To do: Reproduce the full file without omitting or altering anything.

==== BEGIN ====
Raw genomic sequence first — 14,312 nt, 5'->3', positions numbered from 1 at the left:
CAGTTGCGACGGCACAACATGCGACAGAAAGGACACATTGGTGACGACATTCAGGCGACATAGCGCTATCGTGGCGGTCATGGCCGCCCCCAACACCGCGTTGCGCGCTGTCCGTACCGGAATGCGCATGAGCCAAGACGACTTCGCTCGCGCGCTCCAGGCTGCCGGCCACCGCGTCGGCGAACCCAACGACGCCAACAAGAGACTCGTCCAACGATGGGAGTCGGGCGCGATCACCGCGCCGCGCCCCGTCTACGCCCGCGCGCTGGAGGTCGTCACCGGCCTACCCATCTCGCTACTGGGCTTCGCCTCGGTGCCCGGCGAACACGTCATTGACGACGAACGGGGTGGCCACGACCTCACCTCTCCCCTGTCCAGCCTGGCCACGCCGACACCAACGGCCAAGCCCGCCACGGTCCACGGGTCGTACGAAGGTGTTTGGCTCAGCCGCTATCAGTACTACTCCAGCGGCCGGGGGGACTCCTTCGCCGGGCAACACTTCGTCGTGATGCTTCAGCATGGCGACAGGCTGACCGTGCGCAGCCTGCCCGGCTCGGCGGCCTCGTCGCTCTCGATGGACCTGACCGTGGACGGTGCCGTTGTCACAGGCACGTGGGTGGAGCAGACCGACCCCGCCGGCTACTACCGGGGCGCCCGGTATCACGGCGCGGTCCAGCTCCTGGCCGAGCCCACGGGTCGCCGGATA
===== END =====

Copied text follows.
Raw genomic sequence first — 14,312 nt, 5'->3', positions numbered from 1 at the left:
CAGTTGCGACGGCACAACATGCGACAGAAAGGACACATTGGTGACGACATTCAGGCGACATAGCGCTATCGTGGCGGTCATGGCCGCCCCCAACACCGCGTTGCGCGCTGTCCGTACCGGAATGCGCATGAGCCAAGACGACTTCGCTCGCGCGCTCCAGGCTGCCGGCCACCGCGTCGGCGAACCCAACGACGCCAACAAGAGACTCGTCCAACGATGGGAGTCGGGCGCGATCACCGCGCCGCGCCCCGTCTACGCCCGCGCGCTGGAGGTCGTCACCGGCCTACCCATCTCGCTACTGGGCTTCGCCTCGGTGCCCGGCGAACACGTCATTGACGACGAACGGGGTGGCCACGACCTCACCTCTCCCCTGTCCAGCCTGGCCACGCCGACACCAACGGCCAAGCCCGCCACGGTCCACGGGTCGTACGAAGGTGTTTGGCTCAGCCGCTATCAGTACTACTCCAGCGGCCGGGGGGACTCCTTCGCCGGGCAACACTTCGTCGTGATGCTTCAGCATGGCGACAGGCTGACCGTGCGCAGCCTGCCCGGCTCGGCGGCCTCGTCGCTCTCGATGGACCTGACCGTGGACGGTGCCGTTGTCACAGGCACGTGGGTGGAGCAGACCGACCCCGCCGGCTACTACCGGGGCGCCCGGTATCACGGCGCGGTCCAGCTCCTGGCCGAGCCCACGGGTCGCCGGATA